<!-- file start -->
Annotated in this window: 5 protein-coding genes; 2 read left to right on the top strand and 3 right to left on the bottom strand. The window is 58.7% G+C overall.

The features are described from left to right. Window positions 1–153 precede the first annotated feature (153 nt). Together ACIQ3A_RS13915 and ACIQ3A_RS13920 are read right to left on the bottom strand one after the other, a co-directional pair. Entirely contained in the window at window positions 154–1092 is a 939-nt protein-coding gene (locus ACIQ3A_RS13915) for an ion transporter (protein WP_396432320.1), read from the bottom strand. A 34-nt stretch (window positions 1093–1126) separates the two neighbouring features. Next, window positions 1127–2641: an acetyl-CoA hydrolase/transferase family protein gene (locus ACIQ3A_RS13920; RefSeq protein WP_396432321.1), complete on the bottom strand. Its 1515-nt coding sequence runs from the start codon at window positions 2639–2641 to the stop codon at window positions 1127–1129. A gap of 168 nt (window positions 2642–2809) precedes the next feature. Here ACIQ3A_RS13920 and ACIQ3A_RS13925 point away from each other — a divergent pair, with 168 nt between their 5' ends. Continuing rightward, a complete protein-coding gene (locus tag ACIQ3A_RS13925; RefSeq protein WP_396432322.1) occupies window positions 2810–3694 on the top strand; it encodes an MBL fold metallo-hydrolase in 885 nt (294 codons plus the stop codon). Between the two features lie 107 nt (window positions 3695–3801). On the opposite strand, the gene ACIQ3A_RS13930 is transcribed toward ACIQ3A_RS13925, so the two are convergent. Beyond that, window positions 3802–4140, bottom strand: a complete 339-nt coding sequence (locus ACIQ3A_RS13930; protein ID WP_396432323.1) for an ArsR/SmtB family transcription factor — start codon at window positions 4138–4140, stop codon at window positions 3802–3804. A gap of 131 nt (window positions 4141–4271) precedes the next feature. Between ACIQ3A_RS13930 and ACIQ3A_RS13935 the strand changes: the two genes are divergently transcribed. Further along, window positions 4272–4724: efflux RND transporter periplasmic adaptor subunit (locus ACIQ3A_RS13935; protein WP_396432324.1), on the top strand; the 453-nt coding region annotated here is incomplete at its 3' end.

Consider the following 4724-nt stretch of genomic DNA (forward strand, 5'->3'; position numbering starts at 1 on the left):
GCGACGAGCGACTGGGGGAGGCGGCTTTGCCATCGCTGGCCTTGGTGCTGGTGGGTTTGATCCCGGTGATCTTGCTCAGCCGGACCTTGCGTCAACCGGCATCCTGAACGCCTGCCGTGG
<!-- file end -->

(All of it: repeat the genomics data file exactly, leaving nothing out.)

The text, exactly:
Annotated in this window: 5 protein-coding genes; 2 read left to right on the top strand and 3 right to left on the bottom strand. The window is 58.7% G+C overall.

The features are described from left to right. Window positions 1–153 precede the first annotated feature (153 nt). Together ACIQ3A_RS13915 and ACIQ3A_RS13920 are read right to left on the bottom strand one after the other, a co-directional pair. Entirely contained in the window at window positions 154–1092 is a 939-nt protein-coding gene (locus ACIQ3A_RS13915) for an ion transporter (protein WP_396432320.1), read from the bottom strand. A 34-nt stretch (window positions 1093–1126) separates the two neighbouring features. Next, window positions 1127–2641: an acetyl-CoA hydrolase/transferase family protein gene (locus ACIQ3A_RS13920; RefSeq protein WP_396432321.1), complete on the bottom strand. Its 1515-nt coding sequence runs from the start codon at window positions 2639–2641 to the stop codon at window positions 1127–1129. A gap of 168 nt (window positions 2642–2809) precedes the next feature. Here ACIQ3A_RS13920 and ACIQ3A_RS13925 point away from each other — a divergent pair, with 168 nt between their 5' ends. Continuing rightward, a complete protein-coding gene (locus tag ACIQ3A_RS13925; RefSeq protein WP_396432322.1) occupies window positions 2810–3694 on the top strand; it encodes an MBL fold metallo-hydrolase in 885 nt (294 codons plus the stop codon). Between the two features lie 107 nt (window positions 3695–3801). On the opposite strand, the gene ACIQ3A_RS13930 is transcribed toward ACIQ3A_RS13925, so the two are convergent. Beyond that, window positions 3802–4140, bottom strand: a complete 339-nt coding sequence (locus ACIQ3A_RS13930; protein ID WP_396432323.1) for an ArsR/SmtB family transcription factor — start codon at window positions 4138–4140, stop codon at window positions 3802–3804. A gap of 131 nt (window positions 4141–4271) precedes the next feature. Between ACIQ3A_RS13930 and ACIQ3A_RS13935 the strand changes: the two genes are divergently transcribed. Further along, window positions 4272–4724: efflux RND transporter periplasmic adaptor subunit (locus ACIQ3A_RS13935; protein WP_396432324.1), on the top strand; the 453-nt coding region annotated here is incomplete at its 3' end.

Consider the following 4724-nt stretch of genomic DNA (forward strand, 5'->3'; position numbering starts at 1 on the left):
GCGACGAGCGACTGGGGGAGGCGGCTTTGCCATCGCTGGCCTTGGTGCTGGTGGGTTTGATCCCGGTGATCTTGCTCAGCCGGACCTTGCGTCAACCGGCATCCTGAACGCCTGCCGTGG